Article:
Everything Happens for a Reason: And Other Lies I’ve Loved by Kate Bowler (Transcript)

Following is the full transcript of historian Kate Bowler’s talk titled “Everything Happens for a Reason: And Other Lies I’ve Loved” at TED Talk conference.


Kate Bowler – TED Talk TRANSCRIPT

There is some medical news that nobody — absolutely nobody — is prepared to hear. I certainly wasn’t.

It was three years ago that I got a call in my office with the test results of a recent scan. I was 35 and finally living the life I wanted.

I married my high school sweetheart and had finally gotten pregnant after years of infertility. And then suddenly we had a Zach, a perfect one-year-old boy/dinosaur, depending on his mood. And having a Zach suited me perfectly.

I had gotten the first job I applied for in academia, land of a thousand crushed dreams. And there I was, working at my dream job with my little baby and the man I had imported from Canada.

But a few months before, I’d started feeling pain in my stomach and had gone to every expert to find out why. No one could tell me.

And then, out of the blue, some physician’s assistant called me at work to tell me that I had stage IV cancer, and that I was going to need to come to the hospital right away.

And all I could think of to say was, “But I have a son. I can’t end. This world can’t end. It has just begun.”

And then I called my husband, and he rushed to find me and I said all the true things that I have known. I said, “I have loved you forever, I have loved you forever. I am so sorry. Please take care of our son.”

And then as I began the walk to the hospital, it crossed my mind for the first time, “Oh. How ironic.” I had just written a book called “Blessed.”

I am a historian and an expert in the idea that good things happen to good people. I research a form of Christianity nicknamed “the prosperity gospel,” for its very bold promise that God wants you to prosper. I never considered myself a follower of the prosperity gospel. I was simply an observer.

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The prosperity gospel believes that God wants to reward you if you have the right kind of faith. If you’re good and faithful, God will give you health and wealth and boundless happiness.

Life is like a boomerang: if you’re good, good things will always come back to you. Think positively. Speak positively. Nothing is impossible if you believe. I got interested in this very American theology when I was 18 or so, and by 25 I was traveling the country interviewing its celebrities.

I spent a decade talking to televangelists with spiritual guarantees for divine money. I interviewed countless megachurch pastors with spectacular hair about how they live their best lives now.

I visited with people in hospital waiting rooms and plush offices. I held hands with people in wheelchairs, praying to be cured. I earned my reputation as destroyer of family vacations for always insisting on being dropped off at the fanciest megachurch in town.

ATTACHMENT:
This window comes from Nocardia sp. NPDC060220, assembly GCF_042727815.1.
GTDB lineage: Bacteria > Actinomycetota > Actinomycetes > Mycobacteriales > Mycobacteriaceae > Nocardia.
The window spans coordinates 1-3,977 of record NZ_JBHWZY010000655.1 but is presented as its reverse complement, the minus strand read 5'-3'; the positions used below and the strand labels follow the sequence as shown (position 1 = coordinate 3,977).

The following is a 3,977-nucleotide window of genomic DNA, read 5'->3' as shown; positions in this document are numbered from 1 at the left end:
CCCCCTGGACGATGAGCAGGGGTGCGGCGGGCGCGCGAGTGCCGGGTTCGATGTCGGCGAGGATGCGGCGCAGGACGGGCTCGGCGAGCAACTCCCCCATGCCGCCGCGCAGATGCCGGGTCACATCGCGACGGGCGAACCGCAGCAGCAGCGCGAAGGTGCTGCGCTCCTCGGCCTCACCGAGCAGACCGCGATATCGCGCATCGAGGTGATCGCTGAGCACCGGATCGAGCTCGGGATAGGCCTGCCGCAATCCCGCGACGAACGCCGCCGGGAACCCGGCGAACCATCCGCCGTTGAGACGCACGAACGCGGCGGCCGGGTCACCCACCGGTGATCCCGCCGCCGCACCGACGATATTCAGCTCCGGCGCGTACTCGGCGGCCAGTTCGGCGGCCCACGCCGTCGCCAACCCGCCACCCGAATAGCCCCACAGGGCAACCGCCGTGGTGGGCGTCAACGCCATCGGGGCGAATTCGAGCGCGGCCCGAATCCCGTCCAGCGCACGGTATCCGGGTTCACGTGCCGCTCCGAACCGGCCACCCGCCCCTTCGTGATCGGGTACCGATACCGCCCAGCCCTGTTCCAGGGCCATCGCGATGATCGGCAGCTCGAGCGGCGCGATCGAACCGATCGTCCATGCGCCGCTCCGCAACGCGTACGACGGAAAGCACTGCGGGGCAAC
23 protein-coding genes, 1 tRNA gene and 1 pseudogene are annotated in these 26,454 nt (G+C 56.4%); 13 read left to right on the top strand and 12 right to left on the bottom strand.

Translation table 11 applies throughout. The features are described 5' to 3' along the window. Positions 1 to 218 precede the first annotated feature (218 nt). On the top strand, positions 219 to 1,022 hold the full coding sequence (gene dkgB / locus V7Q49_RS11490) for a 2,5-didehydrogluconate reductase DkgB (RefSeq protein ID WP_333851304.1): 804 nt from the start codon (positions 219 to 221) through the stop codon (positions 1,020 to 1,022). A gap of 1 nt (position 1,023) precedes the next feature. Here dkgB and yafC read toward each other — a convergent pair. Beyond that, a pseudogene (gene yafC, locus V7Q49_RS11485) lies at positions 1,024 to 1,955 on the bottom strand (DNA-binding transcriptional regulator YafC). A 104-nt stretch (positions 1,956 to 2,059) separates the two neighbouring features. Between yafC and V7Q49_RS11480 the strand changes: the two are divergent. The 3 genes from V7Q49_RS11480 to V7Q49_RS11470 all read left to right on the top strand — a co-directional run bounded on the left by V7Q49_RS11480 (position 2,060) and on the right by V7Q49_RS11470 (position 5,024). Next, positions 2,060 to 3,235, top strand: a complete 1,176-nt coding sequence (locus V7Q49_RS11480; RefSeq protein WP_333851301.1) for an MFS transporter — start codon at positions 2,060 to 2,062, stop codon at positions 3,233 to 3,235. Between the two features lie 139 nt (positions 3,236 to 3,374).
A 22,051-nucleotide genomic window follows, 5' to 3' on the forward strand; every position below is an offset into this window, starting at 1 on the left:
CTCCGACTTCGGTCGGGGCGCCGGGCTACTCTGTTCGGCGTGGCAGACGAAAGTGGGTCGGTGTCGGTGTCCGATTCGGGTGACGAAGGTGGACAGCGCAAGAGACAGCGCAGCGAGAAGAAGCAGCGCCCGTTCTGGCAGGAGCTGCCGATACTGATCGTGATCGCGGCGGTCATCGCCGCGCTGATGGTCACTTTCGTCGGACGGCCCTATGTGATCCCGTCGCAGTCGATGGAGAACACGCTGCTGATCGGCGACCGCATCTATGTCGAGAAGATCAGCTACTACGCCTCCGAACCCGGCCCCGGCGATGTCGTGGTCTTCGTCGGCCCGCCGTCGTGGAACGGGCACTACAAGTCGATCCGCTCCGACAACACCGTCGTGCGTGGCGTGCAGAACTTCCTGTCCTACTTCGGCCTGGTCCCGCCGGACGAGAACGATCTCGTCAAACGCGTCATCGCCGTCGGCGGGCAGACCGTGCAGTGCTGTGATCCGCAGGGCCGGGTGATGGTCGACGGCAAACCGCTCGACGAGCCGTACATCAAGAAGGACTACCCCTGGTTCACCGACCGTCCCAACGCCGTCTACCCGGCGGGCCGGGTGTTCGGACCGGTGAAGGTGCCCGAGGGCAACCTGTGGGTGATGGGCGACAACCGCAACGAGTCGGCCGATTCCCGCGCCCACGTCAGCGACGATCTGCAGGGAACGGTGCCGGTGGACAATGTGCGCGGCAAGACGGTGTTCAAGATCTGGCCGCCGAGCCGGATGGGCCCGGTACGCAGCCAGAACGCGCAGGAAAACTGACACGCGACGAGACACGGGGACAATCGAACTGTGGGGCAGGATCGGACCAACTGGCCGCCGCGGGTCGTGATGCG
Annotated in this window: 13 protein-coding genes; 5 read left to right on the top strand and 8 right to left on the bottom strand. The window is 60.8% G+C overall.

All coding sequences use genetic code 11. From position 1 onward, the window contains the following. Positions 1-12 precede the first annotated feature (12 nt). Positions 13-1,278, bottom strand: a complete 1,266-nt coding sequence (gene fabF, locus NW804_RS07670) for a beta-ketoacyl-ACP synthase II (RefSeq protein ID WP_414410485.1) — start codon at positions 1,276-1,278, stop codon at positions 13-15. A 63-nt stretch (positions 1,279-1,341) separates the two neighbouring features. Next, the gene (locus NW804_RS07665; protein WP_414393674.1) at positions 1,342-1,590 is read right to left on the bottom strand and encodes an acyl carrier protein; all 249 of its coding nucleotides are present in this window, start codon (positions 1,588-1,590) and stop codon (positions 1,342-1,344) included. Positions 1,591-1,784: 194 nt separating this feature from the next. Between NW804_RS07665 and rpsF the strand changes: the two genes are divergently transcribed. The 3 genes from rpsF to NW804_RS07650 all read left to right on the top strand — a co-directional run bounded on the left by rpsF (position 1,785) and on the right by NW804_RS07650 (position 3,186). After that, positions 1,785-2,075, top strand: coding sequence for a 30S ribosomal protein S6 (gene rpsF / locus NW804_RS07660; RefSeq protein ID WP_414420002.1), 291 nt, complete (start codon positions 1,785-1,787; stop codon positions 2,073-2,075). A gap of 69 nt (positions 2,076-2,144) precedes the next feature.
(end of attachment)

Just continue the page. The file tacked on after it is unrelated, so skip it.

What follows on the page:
If there was a river running through the sanctuary, an eagle flying freely in the auditorium, or an enormous spinning golden globe, I was there.

When I first started studying this, the whole idea of being “blessed” wasn’t what it is today. It was not, like it is now, an entire line of “#blessed” home goods. It was not yet a flood of “#blessed” vanity license plates and T-shirts and neon wall art.

I had no idea that “blessed” would become one of the most common cultural cliches, one of the most used hashtags on Instagram, to celebrate barely their bikini shots, as if to say, “I am so blessed. Thank you, Jesus, for this body.”

I had not yet fully grasped the way that the prosperity gospel had become the great civil religion, offering another transcendent account of the core of the American Dream.

Rather than worshipping the founding of America itself, the prosperity gospel worshipped Americans. It deifies and ritualizes their hungers, their hard work and moral fiber.

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Americans believe in a gospel of optimism, and they are their own proof. But despite telling myself, “I’m just studying this stuff, I’m nothing like them,” when I got my diagnosis, I suddenly understood how deeply invested I was in my own Horatio Alger theology.

If you live in this culture, whether you are religious or not, it is extremely difficult to avoid falling into the trap of believing that virtue and success go hand in hand.

The more I stared down my diagnosis, the more I recognized that I had my own quiet version of the idea that good things happen to good people. Aren’t I good? Aren’t I special somehow? I have committed zero homicides to date.

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